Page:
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NMR tube


An NMR tube is a thin glass walled tube used to contain samples in NMR spectroscopy. Typically NMR tubes come in 5 mm diameters but 10 mm and 3mm samples are known. It is important that the tubes are uniformly thick and well-balanced to ensure that NMR tube spins at a regular rate (i.e. that they do not wobble), usually about 20 Hz in the NMR spectrometer.


Sample preparation

  1. Typically only a small amount of sample is required (e.g. 10-20 mg), however depending on the NMR experiment performed, a smaller or larger quantity can be used.
  2. The appropriate solvent is added. For 1H NMR this will usually be a deuterated solvent such as CDCl3. The amount of solvent required will typically be the amount required to fill the tube by 4-5 cm.
  3. The sample may be sonicated or agitated by drawing and expelling from a Pasteur pipette to aid dissolution.
  4. Ideally the sample should not contain any suspended matter and if required the solution should be filtered. This can be done by forcing the solution through a plug of celite in a fresh Pasteur pipette directly into the NMR tube. Filtering of deuterated solutions should be avoided due to the cost of these solvents.
  5. The NMR tube is loaded with the sample to the required height.
  6. Normally the deuterated solvent used will contain a NMR reference standard (such as TMS). However, if an NMR reference standard is required, this can be added carefully to the sample. Modern NMR machines can reference to solvent peaks, and so an internal reference is not always required.
  7. The NMR tube is then usually sealed with a polyethylene cap, but can be flame sealed or sealed with a Teflon 'Schlenk' tap or even a very small rubber septum. Parafilm may be wrapped around the cap to reduce solvent evaporation. The tube should be labeled.


NMR tubes are hard to clean because of their small bore. Tubes are cleaned best before the sample has dried.

  1. The tube is rinsed with the (non-deuterated) solvent used to dissolve the initial sample. If unknown, dichloromethane or acetone are good choices because dichloromethane is similar in polarity to chloroform, a common NMR solvent, while acetone dissolves many organic compounds.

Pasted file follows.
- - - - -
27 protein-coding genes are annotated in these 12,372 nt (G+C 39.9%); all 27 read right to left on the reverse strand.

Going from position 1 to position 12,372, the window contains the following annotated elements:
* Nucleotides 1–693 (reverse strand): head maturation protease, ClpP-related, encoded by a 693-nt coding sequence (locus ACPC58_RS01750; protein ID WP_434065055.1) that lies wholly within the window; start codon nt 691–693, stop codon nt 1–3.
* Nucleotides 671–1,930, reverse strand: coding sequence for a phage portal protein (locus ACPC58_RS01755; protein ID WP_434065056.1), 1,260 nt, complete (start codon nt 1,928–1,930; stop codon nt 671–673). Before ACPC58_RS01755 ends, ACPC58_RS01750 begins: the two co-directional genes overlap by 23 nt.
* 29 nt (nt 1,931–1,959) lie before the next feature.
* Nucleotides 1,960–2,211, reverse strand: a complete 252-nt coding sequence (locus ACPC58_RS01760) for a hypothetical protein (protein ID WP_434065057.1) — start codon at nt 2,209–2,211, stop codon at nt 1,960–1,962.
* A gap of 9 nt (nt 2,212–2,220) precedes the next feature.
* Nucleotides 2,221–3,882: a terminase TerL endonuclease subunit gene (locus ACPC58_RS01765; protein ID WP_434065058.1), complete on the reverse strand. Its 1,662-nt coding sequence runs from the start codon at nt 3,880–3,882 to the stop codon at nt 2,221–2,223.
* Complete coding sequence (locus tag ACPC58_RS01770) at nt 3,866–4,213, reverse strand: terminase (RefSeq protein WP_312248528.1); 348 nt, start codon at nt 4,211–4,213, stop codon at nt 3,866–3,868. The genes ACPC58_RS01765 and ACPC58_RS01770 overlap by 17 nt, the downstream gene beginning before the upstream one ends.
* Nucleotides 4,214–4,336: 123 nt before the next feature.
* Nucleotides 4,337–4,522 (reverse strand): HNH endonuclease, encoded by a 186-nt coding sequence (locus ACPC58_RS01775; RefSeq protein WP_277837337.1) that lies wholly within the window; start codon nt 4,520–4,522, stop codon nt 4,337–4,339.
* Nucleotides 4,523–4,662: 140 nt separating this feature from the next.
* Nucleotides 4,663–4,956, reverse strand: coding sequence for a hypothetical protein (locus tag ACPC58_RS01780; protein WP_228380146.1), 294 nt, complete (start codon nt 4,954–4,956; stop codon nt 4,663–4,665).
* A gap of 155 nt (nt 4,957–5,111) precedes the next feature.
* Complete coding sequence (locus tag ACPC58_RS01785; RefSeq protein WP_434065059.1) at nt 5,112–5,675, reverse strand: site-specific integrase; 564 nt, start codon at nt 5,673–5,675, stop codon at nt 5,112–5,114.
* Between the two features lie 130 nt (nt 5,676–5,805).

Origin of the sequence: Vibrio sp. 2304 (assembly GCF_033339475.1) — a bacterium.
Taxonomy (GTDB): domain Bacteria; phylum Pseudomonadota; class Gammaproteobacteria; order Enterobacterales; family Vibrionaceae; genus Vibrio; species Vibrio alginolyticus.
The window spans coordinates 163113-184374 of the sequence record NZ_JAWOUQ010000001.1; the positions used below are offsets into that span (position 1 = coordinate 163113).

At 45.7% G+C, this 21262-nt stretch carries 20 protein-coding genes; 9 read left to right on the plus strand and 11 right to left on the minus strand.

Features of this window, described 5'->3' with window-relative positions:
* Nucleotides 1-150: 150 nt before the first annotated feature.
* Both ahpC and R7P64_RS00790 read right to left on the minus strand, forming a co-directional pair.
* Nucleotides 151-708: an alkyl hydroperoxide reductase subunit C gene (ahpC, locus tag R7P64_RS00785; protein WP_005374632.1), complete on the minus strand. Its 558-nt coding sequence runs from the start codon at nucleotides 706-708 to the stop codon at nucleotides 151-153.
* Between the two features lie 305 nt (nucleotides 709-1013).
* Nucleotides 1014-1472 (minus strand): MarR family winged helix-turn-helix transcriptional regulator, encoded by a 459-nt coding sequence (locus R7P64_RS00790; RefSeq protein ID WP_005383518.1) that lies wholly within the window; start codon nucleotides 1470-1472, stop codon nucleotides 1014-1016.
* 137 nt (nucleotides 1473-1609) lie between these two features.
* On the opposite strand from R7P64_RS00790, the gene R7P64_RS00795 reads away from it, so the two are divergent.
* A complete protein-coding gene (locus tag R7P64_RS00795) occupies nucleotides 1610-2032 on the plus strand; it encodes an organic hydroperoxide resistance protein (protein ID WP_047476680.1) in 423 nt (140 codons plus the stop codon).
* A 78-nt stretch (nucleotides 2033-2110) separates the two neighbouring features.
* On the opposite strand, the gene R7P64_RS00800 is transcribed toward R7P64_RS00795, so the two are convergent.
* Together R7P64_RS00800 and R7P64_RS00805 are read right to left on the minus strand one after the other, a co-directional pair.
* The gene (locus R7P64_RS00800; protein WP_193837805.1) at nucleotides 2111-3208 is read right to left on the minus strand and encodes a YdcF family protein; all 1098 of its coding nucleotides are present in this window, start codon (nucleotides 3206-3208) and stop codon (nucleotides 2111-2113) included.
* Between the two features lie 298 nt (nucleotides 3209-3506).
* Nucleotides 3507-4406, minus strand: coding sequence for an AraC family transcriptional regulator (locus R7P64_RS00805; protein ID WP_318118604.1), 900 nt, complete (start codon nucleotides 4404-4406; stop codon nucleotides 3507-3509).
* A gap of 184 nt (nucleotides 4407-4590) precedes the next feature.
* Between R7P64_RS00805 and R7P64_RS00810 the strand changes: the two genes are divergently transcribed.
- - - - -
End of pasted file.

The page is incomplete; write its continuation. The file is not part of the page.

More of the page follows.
2. If traces of contaminants still exist, the tube is sonicated with an appropriate solvent, and scrubbed with a pipe cleaner.
  3. If necessary, the tube may be filled with an oxidizing solution of aqua regia or piranha solution (H2O2/H2SO4, not chromic acid!)
  4. Once the NMR tube is determined to be clean, it is triple-rinsed with distilled water, acetone, and left to air-dry or dry in an oven at low-temperature.

NMR tube cleaner

  A better alternative to the use of potentially hazardous oxidizers is an NMR tube cleaner (right). It is an apparatus which uses a vacuum to flush solvent and/or a detergent solution through the entire length of the NMR tube.

In this apparatus, the NMR tube 1 (with the cap 3 fixed to the base of the NMR tube), is placed upside down on the apparatus. The NMR tube fits over an inner tube 5 linked to the solvent reservoir 6. The NMR cap rests on the outer tube of the apparatus 4. A vacuum is applied (usually via a water aspirator via the vacuum inlet). The NMR tube cap forms a vacuum seal. Solvent 7 is drawn from the solvent reservoir 6 and is forced to the base of the NMR tube and flushes the NMR tube out 9 with solvent cleaning it. Note to complete the vacuum a flask is attached to the NMR tube cleaning apparatus.

This sort of apparatus is commercially available, though it is costly and easy to destroy by shattering or breaking off the cleaning tube.

See also


This article is licensed under the GNU Free Documentation License. It uses material from the Wikipedia article "NMR_tube". A list of authors is available in Wikipedia.
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